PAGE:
Major depressive disorder (MDD) is a mood disorder that is marked by a depressed mood, loss of interest in things that previously interested the person (including sex), and low self esteem. A person experiencing depression often feels perpetually sad or down and has very little energy to handle the demands of life. They may feel exhausted simply getting out of bed. Alternatively, they may feel agitated or irritable all the time. This is especially true in children and adolescents who are experiencing depression. In addition, people who experience depression seem to ruminate and become overwhelmed with feelings of worthlessness, helplessness, hopelessness, irrational guilt, and a poor image of self. They also tend to have difficulty with concentration and memory. A person with major depression often withdraws from social activities and may experience intense thoughts about dying or suicide.
A person with depression may also experience periods of insomnia or hypersomnia. They may have difficulty eating or may experience either a weight gain or weight loss. They may also experience an increase in physical pain while they are depressed. In addition, a person with depression may experience significant impairment in their ability to function in social, occupational, or school environments. Left untreated, depression can affect every aspect of a person’s life.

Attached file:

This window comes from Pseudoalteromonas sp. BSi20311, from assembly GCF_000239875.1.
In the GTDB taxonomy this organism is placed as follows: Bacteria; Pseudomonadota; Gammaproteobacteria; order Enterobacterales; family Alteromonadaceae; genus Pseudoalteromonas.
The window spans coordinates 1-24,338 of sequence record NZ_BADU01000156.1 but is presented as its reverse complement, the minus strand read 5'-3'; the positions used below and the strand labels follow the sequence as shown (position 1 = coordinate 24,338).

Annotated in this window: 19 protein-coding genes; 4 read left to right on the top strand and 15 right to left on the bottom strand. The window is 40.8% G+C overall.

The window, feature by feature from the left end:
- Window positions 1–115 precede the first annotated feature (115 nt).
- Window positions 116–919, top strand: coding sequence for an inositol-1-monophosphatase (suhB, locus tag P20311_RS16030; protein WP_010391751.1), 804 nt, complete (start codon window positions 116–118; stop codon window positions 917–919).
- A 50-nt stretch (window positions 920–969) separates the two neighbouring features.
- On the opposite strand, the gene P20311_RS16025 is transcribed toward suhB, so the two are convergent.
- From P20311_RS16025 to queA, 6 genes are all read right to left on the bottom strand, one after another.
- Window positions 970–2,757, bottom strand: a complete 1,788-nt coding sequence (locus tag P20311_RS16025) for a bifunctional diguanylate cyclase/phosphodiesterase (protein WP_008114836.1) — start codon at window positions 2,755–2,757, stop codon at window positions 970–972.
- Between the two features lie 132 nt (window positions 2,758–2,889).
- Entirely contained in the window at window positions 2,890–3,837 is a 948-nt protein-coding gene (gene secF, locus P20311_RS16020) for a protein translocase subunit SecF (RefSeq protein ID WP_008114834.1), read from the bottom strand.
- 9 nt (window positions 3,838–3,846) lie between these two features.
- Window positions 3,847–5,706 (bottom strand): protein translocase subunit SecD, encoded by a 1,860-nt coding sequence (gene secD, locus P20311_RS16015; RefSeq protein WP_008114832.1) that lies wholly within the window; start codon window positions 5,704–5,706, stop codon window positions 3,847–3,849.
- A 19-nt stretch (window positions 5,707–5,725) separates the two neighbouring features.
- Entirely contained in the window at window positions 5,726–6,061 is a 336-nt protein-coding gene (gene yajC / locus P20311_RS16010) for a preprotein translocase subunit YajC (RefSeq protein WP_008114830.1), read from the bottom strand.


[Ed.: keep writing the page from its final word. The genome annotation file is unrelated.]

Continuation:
Dysthymic Disorder is a less severe, but longer persisting form of depression. A person with dysthymia may have difficulty making decisions, problems concentrating, poor memory recall, guilt, self-criticism, low self-esteem, and pessimism. They may also have self-destructive thinking, feelings of sadness, apathy, hopelessness, helplessness, irritability, quick temper, lack of motivation, social withdrawal, a change in appetite, lack of sexual desire, self-neglect, fatigue, and insomnia.